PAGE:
Painting has turned out to be an effective strategy in other dark times and seems to be working now. It makes a big difference to me to focus on something beautiful rather than something ugly. And making something beautiful seems to be the definition of positive thinking.
Yesterday Facebook showed me a painting I did last year when I first got the natural pigments. Looking at it (and I like it and am proud of it) I thought, “You’ve come a long way, baby.”
It’s been important because in no other sense have I been able to “get anywhere,” especially in these times when so much is out of my control and so much of it is bad and scary. The little painting above is 5″ x 7″ (13 x 18 cm)
Right now I’m painting garden signs. They’re fun, colorful, don’t take up a lot of space, and people buy them. My order of acrylic paint finally arrived late last night (??,) so I can finish a couple garden signs that are hanging fire and start one that needs a color I couldn’t mix.
I listened to Biden’s speech yesterday and his plan is expensive (initially) and ambitious, but I think his point that if people HAVE money they can SPEND money and with the rolling out of vaccines, people will be able to go into the marketplace more freely. I know that when I don’t have money, I can’t spend it. Most of all, his plan is kind. Right now that’s worth a lot to me. I doubt Trump will ever get his comeuppance, but I really don’t care, do you? 😉
“Art is the only way to run away without leaving home” pretty much sums up my feelings at this moment. I have no great inspiration right now, but just the act of painting, realizing an idea or facing down a challenge, is healing and distracting.
On my birthday, I spent the morning on the phone with my cousin for whom I did this painting as a birthday gift from my cousin’s daughter:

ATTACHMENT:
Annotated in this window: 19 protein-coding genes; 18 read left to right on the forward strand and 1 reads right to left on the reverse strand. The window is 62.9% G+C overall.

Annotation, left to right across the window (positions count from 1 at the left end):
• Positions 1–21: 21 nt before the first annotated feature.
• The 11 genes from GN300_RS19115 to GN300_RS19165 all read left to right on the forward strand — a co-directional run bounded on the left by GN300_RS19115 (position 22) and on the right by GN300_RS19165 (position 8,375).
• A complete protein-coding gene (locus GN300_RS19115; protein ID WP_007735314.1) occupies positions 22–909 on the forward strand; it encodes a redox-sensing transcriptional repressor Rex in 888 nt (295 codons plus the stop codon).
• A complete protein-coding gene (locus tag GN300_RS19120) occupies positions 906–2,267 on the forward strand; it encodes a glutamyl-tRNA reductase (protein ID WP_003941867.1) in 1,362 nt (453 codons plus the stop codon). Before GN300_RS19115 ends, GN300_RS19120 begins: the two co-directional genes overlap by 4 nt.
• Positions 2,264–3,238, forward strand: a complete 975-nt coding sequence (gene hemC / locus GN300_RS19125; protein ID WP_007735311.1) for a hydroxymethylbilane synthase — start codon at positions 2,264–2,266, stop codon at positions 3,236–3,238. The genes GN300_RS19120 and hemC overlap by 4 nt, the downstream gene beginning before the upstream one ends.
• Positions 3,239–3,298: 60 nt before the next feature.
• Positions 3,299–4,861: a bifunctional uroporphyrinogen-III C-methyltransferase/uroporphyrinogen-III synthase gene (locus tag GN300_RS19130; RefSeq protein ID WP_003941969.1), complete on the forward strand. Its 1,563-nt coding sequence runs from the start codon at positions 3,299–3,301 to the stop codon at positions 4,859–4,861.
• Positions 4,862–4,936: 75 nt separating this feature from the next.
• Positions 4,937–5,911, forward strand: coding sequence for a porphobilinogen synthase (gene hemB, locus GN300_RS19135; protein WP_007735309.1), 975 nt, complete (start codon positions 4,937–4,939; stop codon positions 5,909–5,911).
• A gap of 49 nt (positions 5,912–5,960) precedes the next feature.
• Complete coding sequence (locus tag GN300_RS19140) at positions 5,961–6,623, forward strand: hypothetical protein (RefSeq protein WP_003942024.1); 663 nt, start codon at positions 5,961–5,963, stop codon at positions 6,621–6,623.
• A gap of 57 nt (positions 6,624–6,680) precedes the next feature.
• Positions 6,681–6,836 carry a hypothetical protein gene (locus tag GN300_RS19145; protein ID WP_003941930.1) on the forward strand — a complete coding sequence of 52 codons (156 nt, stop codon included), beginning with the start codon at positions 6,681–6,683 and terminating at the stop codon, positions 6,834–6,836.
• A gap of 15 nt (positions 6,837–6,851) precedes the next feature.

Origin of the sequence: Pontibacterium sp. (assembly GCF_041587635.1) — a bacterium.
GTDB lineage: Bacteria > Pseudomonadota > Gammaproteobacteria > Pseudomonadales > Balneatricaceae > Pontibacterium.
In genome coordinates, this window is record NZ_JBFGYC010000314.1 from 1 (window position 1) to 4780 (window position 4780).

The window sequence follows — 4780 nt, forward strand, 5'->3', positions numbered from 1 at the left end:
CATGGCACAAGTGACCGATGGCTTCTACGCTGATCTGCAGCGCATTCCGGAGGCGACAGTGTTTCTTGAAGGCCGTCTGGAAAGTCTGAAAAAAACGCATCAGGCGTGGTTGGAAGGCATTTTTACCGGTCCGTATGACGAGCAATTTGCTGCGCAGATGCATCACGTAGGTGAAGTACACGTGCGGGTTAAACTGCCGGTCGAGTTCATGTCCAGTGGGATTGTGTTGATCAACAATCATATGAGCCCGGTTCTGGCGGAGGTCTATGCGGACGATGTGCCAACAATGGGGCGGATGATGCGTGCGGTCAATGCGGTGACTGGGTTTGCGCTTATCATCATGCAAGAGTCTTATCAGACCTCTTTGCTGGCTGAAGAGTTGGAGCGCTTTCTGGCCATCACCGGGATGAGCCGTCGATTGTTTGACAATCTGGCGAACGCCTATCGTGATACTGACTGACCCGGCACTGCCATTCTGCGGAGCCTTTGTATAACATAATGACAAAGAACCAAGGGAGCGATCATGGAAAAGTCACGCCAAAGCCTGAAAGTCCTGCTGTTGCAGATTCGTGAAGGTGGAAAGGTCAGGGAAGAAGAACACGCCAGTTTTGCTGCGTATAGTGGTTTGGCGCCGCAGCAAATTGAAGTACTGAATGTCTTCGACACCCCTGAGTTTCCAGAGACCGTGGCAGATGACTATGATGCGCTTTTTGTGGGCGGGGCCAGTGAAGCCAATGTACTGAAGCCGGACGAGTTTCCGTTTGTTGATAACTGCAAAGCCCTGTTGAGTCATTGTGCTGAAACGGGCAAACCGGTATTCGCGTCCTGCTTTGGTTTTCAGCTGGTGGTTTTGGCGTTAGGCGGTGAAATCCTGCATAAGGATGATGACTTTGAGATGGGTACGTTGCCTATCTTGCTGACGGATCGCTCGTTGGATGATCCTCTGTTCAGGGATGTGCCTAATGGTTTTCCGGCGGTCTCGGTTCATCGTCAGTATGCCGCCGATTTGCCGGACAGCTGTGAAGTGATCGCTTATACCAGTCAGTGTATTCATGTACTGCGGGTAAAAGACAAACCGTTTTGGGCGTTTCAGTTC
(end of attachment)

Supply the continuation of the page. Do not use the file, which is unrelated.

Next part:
On the phone she mentioned she loved it but what she REALLY loved was the painting on the back which is my “logo” — a little quickly done painting of the mountains near my house, notably, Windy Mountain. So, I decided to paint her a little painting featuring that scene (featured image).
The big project I was struggling with was a salmon colored poppy. Red poppies are easy because the color is intense and self-reliant, but salmon? When you start mixing colors and are dealing with pastels, everything is trickier, for me anyway. Not my favorite painting, but not a total failure, either. This garden sign is 23 x 12
Meanwhile, they’re alleging snow, but Bear and I are skeptical. I’m not doing great art at the moment. It’s been an intense and artistic few months and the psyche is a little tired, not to mention the relentless scary ugliness of current events. SO… I guess I’ll just keep painting toward better days and hope for snow… March is sometimes the snowiest month of the year.
The greens in the painting above are really the same, but the first was taken with unnatural light from a table lamp. These are so much fun to paint. Today, I put my logo on the back of each and the date, 2021. I was VERY happy to write that. Both are sold. 🙂
This is a quotation from Voltaire’s novel, Candide. If you’ve read the novel, you know it, if you haven’t, it’s a satirical novel written in the 18th century by Voltaire. Basically, the main character, Candide, goes through EVERYTHING one could in life to an exaggerated (and humorous) degree. At the end, he and his friends are living in Turkey where they live peacefully and simply. Candide’s philosopher/old teacher, expounds based on his philosophical theory that “this is the best of all possible worlds” and goes into a long rant about how all the crazy stuff that’s happened has been a long “concatenation of events” leading to the present moment, basically the “Everything happens for a reason” argument. Candide simply responds, “…excellently observed, but let us cultivate our garden.”
Acrylic paint on exterior grade plywood on top of exterior primer, soon to be varnished. 32″ x 8.5″ It will have screw eyes and wire to hang.
Free hand lettering is not easy. In my head I kept hearing my brother, Kirk, who was a professional sign painter, yelling, “More paint! Pull the brush!” Finally, I was happy with legibility! And it’s cute.